Disclaimer: I briefly appear in Paul as an extra.
Astaire and Rogers. Martin and Lewis. Arm and Hammer. Pegg and Frost.
Like all the best duos, there’s something nice about watching Simon Pegg and Nick Frost working together. I think that accounts for a large amount of what makes Paul work. The stoner/alien/road comedy has a shambolic amiability, most of it derived from the way these guys interact.
The premise is simple: two English nerds and soulmates come to the US to attend Comic Con. Afterwards they rent an RV and hit the highways of the West Coast to see iconic UFO sights. But when they get to Area 51 in the Nevada desert they come much closer to UFOs than they could have ever imagined - an ET named Paul has escaped from the facility and needs their help to rendezvous with his planetmates. They take off with a trio of FBI agents, played by Jason Bateman, Bill Hader and Joe LoTruglio, in hot pursuit. Along the way they pick up a one-eyed Jesus freak whose entire outlook on the universe is shattered by the existence of Paul. Laughs ensue.
I’ll be honest - they aren’t always belly laughs. There are some really great jokes in the film, but most of the movie’s good bits are loud chuckles or big grins. That’s not a criticism; there’s an easygoing joviality to the proceedings that works better than a thousand thunderous laughs. There’s a real warmth to Paul, not only towards the geek culture it is playfully tweaking but also towards its characters in general and humanity in total. There’s not a mean bone in the movie’s body.
That’s a tricky maneuver to pull of when the Paul character is so foul mouthed and rude. I think in lesser hands - the script is by Pegg and Frost, and the film is directed by Greg Mottola - the movie might have reveled in some nastiness, but even at his meanest Paul is a pretty okay dude. Much credit must also be given to Seth Rogen, who provides Paul’s voice; Rogen has a natural ability to deliver a cutting punchline without coming across as cruel. There’s just a jolly tone in his voice that makes it work.
Paul himself is an impressive character. Not quite photoreal, he’s much more emotionally real. After the first few scenes you simply buy the character and quit worrying about pixels or mocap or anything. That’s when you know the FX work, when they no longer dazzle or distract but simply become a part of the storytelling. I don’t know that Paul is the best CGI character ever created, technically speaking, but he’s certainly the most organic.
Also great in the movie: everybody else. This is one of those rare films just brimming with great talent, so every single scene has somebody doing something funny. I’m an unabashed Bill Hader fan, and I feel like this is one of the few times a movie has used him well (the other being Adventureland, also a Mottola movie. Greg - make a movie STARRING Bill Hader, please!). The script for Paul is so good that each of the secondary characters are actual characters, not just joke machines, and so while Hader gets to be funny he also gets to have a character arc. Imagine that - a secondary character in a comedy having an arc!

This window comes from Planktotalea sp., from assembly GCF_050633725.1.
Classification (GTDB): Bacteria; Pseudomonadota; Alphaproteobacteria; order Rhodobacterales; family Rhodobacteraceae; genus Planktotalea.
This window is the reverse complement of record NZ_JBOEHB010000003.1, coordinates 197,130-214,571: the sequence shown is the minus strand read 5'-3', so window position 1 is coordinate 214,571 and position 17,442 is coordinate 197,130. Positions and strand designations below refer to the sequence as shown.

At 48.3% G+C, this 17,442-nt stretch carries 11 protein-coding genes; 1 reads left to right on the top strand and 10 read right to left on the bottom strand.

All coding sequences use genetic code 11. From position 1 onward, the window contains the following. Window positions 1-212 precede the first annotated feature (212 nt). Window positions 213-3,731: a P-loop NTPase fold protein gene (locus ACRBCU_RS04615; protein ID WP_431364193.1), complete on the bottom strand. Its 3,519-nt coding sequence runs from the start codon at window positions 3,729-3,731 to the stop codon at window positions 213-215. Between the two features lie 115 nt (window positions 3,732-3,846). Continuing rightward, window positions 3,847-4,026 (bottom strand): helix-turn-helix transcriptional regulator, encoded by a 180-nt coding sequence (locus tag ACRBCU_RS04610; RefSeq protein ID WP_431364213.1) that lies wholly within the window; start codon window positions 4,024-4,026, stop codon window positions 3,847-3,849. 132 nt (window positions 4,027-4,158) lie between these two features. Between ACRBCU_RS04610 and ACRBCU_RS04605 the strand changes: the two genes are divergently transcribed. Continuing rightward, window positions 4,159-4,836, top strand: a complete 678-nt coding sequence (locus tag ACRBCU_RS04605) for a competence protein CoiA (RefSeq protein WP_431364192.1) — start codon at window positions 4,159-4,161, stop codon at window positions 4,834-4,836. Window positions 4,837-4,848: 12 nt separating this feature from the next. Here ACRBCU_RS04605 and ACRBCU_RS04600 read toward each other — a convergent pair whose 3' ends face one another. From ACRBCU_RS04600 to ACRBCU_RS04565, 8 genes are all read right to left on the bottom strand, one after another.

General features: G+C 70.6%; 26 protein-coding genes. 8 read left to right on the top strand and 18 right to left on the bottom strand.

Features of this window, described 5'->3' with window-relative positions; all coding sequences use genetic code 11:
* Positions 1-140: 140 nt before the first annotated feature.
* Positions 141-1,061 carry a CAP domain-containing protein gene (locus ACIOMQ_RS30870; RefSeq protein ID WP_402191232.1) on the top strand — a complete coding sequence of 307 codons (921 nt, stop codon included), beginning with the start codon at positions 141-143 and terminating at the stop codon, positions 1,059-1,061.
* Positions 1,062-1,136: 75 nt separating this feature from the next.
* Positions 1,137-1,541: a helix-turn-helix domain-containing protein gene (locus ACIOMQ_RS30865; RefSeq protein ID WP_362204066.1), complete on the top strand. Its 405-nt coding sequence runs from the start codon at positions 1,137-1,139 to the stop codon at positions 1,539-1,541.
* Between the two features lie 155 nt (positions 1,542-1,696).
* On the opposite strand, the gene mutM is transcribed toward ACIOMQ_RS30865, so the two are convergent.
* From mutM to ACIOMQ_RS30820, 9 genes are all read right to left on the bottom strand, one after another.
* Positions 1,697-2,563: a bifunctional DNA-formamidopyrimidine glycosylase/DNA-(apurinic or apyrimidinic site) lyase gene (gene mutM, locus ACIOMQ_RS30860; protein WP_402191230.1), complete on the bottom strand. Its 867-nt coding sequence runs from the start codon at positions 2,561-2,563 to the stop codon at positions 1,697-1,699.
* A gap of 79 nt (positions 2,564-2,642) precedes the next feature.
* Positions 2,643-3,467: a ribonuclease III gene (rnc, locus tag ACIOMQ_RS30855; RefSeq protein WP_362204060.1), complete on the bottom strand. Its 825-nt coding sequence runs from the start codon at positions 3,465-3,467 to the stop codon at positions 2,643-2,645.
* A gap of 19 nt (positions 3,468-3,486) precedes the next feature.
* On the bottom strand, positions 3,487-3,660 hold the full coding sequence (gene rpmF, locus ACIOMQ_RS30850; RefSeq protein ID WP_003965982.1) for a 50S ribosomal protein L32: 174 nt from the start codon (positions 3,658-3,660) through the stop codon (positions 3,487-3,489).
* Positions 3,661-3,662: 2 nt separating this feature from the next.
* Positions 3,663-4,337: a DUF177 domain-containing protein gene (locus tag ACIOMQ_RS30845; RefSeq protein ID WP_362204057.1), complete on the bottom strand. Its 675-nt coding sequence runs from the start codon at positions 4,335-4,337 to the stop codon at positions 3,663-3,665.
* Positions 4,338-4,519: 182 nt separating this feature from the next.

If there’s one thing that bugged me about Paul it’s that towards the end it goes off the reference rails. I liked the way the film made some film and comic references within the world of the story - the two main geeks would talk that way, and Pegg and Frost, being geeks, really nail the way nerds throws references at each other. It’s not the overwhelming tidal wave you’ll find in geek pandering projects. But then at the end of the movie, when the stakes begin getting ramped up and there are some shoot outs and actual action scenes, the references start flowing very, very heavily, often in the form of people saying movie lines but not quoting them in character. In other words Bill Hader says ‘Smile, you son of a bitch’ not as his character quoting Jaws but as just a thing that is said in the dialogue. It’s a reference aimed not at the characters but at us. I understand the conceptual purpose here, when our characters have gone from being fans of movies to being in a movie-like situation, but it still rubs me the wrong way. I think Pegg was able to pull this off more subtly in conjunction with Edgar Wright in Hot Fuzz.
That said, Paul feels very much like an end of the geek culture movie, a film that ties a bow on certain aspects of the mainstreaming of nerds. There’s a loving statement made here about fandom, and I think it’s a variation on Shatner’s “Get a life” SNL sketch. The film is bookended by scenes at Comic Con; Pegg and Frost’s characters first come to Con as fans and later as creators. In between they’ve gotten out and lived a life, not just experienced it second or third hand through movies and comics and novels. They’ve not lost their love of geeky things, but they’ve come to a healthier, more in control place in their relationship with geekdom. In many ways it’s a mirror of Pegg and Frost’s own journey from friends and nerds to movie stars.
Paul is the sort of film I can watch a hundred times. It feels very much like Shaun of the Dead in that way, where whenever I come across it on TV I stop and watch the entire thing. Paul’s a road movie where the joy of hanging out with the characters is half the point, and these are characters that would be fun to revisit again and again.